While quilting bees generally conjure images of grandmas piecing together scraps of fabric to create family heirlooms for future generations, crafting the colorful, cozy bed covers has become an outlet for incarcerated men not only to express their creativity but to give something positive back to the communities from which they came.
Over the past 10 years, more than 2,000 personalized quilts assembled by the inmates of Missouri’s South Central Correctional Facility have been donated to children in the state’s foster care system or auctioned off to fund local charitable organizations.
“When I learned that I could help bring a smile to a child’s face, I was all in,” Fred Brown said in an interview with The Washington Post. “Right now, I’m working on a puppy quilt that will go to a 13-year-old boy. I don’t know anything about him, but I have a feeling he’s going to love this quilt.”
William White, an upholsterer by trade, felt a special affinity for the project and joined soon after he began serving his sentence in 2015. Along with his other prison chores, White volunteers to spend seven hours a day, five days a week quilting with his peers.
“The guys were making these beautiful quilts to give away to foster kids, and I knew it was something I wanted to be a part of,” he told WaPo. “I have six kids, and sewing had always been my passion. And now, here was a way for me to give back.”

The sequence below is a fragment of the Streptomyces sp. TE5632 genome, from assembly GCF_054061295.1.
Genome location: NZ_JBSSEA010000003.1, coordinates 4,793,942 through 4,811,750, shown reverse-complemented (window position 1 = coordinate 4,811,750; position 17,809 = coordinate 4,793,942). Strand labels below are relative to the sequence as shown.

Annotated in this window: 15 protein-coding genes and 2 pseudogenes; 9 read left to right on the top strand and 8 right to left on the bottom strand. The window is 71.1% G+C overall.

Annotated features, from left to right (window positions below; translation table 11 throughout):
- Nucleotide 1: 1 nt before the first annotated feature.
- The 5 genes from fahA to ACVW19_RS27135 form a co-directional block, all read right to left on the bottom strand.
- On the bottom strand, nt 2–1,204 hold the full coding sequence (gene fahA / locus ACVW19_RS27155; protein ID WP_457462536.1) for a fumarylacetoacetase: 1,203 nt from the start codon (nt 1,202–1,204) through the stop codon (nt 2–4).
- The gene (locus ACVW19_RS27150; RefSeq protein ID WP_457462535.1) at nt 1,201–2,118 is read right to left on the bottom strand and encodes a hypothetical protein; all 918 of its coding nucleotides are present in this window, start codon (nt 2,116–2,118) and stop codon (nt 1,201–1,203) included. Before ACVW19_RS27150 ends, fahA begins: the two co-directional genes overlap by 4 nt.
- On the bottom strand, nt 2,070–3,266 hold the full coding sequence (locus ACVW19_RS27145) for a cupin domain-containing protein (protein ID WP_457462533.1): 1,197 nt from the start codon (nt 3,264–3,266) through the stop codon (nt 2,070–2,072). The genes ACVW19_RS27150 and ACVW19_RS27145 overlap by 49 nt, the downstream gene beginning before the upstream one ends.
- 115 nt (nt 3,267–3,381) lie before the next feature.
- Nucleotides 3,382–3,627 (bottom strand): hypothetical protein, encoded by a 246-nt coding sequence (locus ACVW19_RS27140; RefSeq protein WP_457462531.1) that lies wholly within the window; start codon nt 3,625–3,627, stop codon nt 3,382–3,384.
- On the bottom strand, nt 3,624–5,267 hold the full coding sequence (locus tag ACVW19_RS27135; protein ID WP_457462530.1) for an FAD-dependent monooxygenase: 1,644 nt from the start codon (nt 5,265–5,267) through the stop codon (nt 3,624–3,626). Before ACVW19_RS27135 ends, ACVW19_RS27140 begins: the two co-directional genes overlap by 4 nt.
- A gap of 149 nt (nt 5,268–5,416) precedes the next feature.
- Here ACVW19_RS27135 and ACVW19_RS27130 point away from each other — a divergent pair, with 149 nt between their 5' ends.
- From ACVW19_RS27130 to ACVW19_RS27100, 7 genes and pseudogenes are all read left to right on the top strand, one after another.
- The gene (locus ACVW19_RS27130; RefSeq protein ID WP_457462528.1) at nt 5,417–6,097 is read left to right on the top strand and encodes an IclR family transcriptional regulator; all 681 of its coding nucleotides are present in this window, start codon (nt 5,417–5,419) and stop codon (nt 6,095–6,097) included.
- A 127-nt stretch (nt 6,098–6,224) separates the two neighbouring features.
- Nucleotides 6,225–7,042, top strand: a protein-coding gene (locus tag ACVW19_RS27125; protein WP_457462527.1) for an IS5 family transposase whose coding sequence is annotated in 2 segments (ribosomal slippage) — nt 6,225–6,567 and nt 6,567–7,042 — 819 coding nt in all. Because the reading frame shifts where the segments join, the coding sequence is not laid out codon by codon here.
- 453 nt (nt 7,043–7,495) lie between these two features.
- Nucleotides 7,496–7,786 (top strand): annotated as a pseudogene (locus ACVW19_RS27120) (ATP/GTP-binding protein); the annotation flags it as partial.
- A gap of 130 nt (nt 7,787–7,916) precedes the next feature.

Based on the precept of “restorative justice” which stresses rehabilitation rather than punishment, according to the group’s coordinator, case manager Joe Satterfield, keeping the prisoners’ minds and hearts engaged while letting them feel like they’re making useful contributions to the community has been a game-changer, even for those who may spend the rest of their lives behind bars.
“You can see a change in their attitude, Satterfield told NPR’s St. Louis affiliate. “A light flips on like, Oh, this is a new avenue. I can actually be a part of something.”
Knowing firsthand the feeling of being forgotten by society, the inmates who participate in the quilting circle strive to personalize each quilt for foster care kids to let them know someone cares; that they’re not “throwaways.”
“You see the names of these kids in foster care; you see a 1-year-old or 2-year-old, and it kind of breaks your heart,” volunteer Rod Harney, who learned to sew in a seventh-grade Home Economics class told NPR. “But that lets us know we’re human still. You can’t express enough how it feels to do it.”
“Even though I’m incarcerated,” William White said, “I can still do something beautiful.”